Monday, January 4, 2021

Q&A with Robert McCaw


Photo by Calli P. McCaw

Robert McCaw is the author of the novel Death of a Messenger, now available in a new version. It's part of his Koa Kane series, which also includes Fire and Vengeance and Off the Grid. He lives in New York City.


Q: This is a new version of Death of a Messenger--did you change the book in any way?


A: Yes. As the Koa Kane series developed, I explored new aspects of Koa’s character, described how he copes with his flaws, and included more of his unique history.


Republishing Death of a Messenger with Oceanview Publishing allowed me to incorporate some of those character developments from the subsequent books and work them into the story. Accordingly, I hope readers see a more complex protagonist in this version.


Q: How did you come up with the plot for this novel?


A: The plot grew out of one of my early trips to the 14,000-foot summit of the Mauna Kea volcano, the tallest mountain on the Big Island. I discovered ancient adze quarries not far from some of the world's most modern and complex telescopes.

The contrast between the old and the new fascinated me. The stone tools fabricated on the volcano's slopes—emblems of progress in their day—have given way to computer robotics—symbols of our modern scientific successes. The parallels were too compelling not to became part of a novel. 


The adze makers chose Mauna Kea to prospect for materials because the combination of its volcanism and its glaciated condition during the ice ages produced a tough and durable form of lava.


They lived in a harsh and violent time when Hawaiians still practiced ritual sacrifice, and they inexplicably disappeared without a trace. Historians and archeologists have no idea why sometime around 1600, well before Westerners arrived, the adze makers abandoned their quarries.


In their place, roughly 400 years later, astronomers created the world’s most powerful telescopes. They chose Mauna Kea because its summit rises high above most of the atmosphere, making it an ideal celestial observation site. 


That transition from the ancient to the modern mirrored the history of Hawaii. It became part of the original inspiration for the plot of Death of a Messenger.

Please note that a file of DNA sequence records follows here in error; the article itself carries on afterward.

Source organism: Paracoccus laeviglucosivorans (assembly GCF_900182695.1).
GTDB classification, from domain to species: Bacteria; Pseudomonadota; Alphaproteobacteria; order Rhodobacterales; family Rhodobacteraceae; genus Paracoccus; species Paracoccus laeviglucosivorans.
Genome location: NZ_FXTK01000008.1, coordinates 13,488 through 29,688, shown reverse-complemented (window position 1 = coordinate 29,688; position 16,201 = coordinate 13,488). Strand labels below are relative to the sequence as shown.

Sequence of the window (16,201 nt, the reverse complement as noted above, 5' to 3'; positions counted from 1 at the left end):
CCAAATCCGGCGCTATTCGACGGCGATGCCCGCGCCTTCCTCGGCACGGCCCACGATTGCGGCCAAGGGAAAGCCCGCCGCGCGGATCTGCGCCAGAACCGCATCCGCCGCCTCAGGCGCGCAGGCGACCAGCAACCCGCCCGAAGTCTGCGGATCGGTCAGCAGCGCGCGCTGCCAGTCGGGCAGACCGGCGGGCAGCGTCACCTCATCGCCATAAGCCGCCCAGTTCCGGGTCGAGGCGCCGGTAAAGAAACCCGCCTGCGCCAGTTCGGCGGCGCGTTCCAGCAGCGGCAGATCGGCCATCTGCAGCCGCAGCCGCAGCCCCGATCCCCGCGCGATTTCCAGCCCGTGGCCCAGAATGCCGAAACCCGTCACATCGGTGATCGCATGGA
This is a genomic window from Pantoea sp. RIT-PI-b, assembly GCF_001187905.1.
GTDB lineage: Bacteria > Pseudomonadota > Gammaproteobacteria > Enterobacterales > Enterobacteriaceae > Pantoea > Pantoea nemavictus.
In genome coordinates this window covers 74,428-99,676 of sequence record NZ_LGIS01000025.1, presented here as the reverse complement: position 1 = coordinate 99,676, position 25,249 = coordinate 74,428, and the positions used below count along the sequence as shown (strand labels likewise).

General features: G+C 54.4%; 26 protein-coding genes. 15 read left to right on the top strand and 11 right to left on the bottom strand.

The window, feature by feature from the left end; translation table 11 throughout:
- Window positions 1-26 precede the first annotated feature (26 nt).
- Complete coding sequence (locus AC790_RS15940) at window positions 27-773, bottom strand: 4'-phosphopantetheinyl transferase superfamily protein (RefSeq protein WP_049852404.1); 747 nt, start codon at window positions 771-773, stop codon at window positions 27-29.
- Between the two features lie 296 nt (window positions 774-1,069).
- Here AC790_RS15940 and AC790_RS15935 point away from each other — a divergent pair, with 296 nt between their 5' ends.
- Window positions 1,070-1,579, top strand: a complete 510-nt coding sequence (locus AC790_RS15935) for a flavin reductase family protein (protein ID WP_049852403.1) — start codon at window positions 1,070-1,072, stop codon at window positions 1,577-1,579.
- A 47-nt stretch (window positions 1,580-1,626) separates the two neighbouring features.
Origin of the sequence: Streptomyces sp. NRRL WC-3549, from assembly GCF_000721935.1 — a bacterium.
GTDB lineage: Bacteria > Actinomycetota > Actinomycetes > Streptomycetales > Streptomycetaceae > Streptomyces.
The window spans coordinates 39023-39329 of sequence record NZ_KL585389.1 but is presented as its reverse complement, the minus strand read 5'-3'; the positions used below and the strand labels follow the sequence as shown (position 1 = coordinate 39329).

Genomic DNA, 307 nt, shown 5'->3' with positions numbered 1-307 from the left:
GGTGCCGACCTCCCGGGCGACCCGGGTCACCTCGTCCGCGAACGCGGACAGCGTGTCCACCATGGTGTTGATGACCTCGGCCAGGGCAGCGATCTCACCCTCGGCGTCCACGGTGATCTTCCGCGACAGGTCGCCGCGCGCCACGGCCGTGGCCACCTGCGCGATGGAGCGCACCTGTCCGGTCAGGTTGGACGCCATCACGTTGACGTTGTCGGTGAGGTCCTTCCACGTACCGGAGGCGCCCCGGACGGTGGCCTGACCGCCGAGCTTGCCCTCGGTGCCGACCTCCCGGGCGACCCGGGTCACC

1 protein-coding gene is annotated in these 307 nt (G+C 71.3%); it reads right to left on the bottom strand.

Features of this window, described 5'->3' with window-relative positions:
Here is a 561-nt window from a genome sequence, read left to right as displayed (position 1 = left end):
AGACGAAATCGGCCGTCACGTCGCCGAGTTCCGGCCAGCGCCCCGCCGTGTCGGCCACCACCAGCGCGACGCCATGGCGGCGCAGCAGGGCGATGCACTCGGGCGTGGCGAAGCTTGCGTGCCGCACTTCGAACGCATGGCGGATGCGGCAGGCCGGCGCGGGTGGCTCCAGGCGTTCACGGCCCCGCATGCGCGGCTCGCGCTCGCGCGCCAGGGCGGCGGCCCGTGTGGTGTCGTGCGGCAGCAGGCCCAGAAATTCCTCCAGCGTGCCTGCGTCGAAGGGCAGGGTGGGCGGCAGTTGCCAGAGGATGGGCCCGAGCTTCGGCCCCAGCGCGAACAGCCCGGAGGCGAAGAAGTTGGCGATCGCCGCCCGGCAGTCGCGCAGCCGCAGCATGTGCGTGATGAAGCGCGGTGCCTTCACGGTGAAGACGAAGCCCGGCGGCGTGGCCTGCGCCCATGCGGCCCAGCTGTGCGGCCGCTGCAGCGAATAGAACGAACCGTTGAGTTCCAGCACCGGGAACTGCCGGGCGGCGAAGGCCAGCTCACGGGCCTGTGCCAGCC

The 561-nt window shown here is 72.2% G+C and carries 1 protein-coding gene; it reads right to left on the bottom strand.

Q: In our previous Q&A, you said that "life is research for a novelist." Was that the case with this novel as well?


A: You bet. On early morning trips to the Suisan fish market in Hilo, I attended auctions run by a giant Hawaiian fishmonger. He became the model for Hook Hao, who first appears in Death of a Messenger and then again in the subsequent Koa Kane books—Off the Grid and Fire and Vengeance.


My time in the military informed my portrayal of Lieutenant Zeigler. Similarly, prosecutors I met over the years defending criminal cases became models for Zeke Brown, the Hawaii County prosecutor, who appears in all three books.


The “life is research” approach also gave rise to ideas for settings. Excursions to a church in North Kohala, the dormitory complex on Mauna Kea, Hawaii Volcanoes National Park, and the old covered sidewalks of Hilo became inspirations for various scenes in Death of a Messenger.


Other personal life experiences also found their way into the atmospherics of Death of a Messenger. I drew upon earthquakes I experienced in Japan for the earthquake-like scene in the adze makers cave. My military helicopter and armored personnel carrier experiences added realism to the noise and vibration of Koa's trips in choppers and APCs. And there are many similar examples throughout the book.


Some of the atypical language of Death of a Messenger comes from just living in Hawaii. Examples include the way Hawaiians "talk story," the way locals sprinkle Hawaiian words into English sentences, and the habit people have of attributing all volcanic activity to the tantrums of Pele, the goddess of fire.


Q: What do you hope readers take away from this book?


A: First and foremost, I want readers to engage with the characters and enjoy the story. That said when a recent review of another book in the series on the Criminal Element blog stated that “the culture was practically another character in the story,” I wanted to cheer.


My goal in Death of a Messenger was to accomplish just that— make the Big Island, its history, culture, and language more than just a setting. I hope readers will see Hawaii and its culture as vibrant characters pursuing a journey through time, along with my human characters.


Q: What are you working on now?


A: In addition to writing, I seem busier than ever with author tasks. First, the breaking news: Oceanview has just agreed to publish the fourth book in the Koa Kane series, tentatively titled Treachery Times Two. So, there’s work to be done in the final editing, proof-reading, cover design, and marketing campaign.


I’m also responding to interview requests arranged by my excellent publicist, FSB Associates, for the republication of Death of a Messenger and the other books in the series.


Q: Anything else we should know?


A: There is nothing good about the coronavirus, but the isolation it enforces frees authors from distractions and, in my case, makes me more productive.


The virus is also changing the way book sales and publicity work. Closed bookstores have accelerated the trend toward e-books. Book talks that used to occur in bookstores are now "zoomed" across great distances. Social media is even more critical than ever as a means of advertising.


--Interview with Deborah Kalb. Here's a previous Q&A with Robert McCaw.

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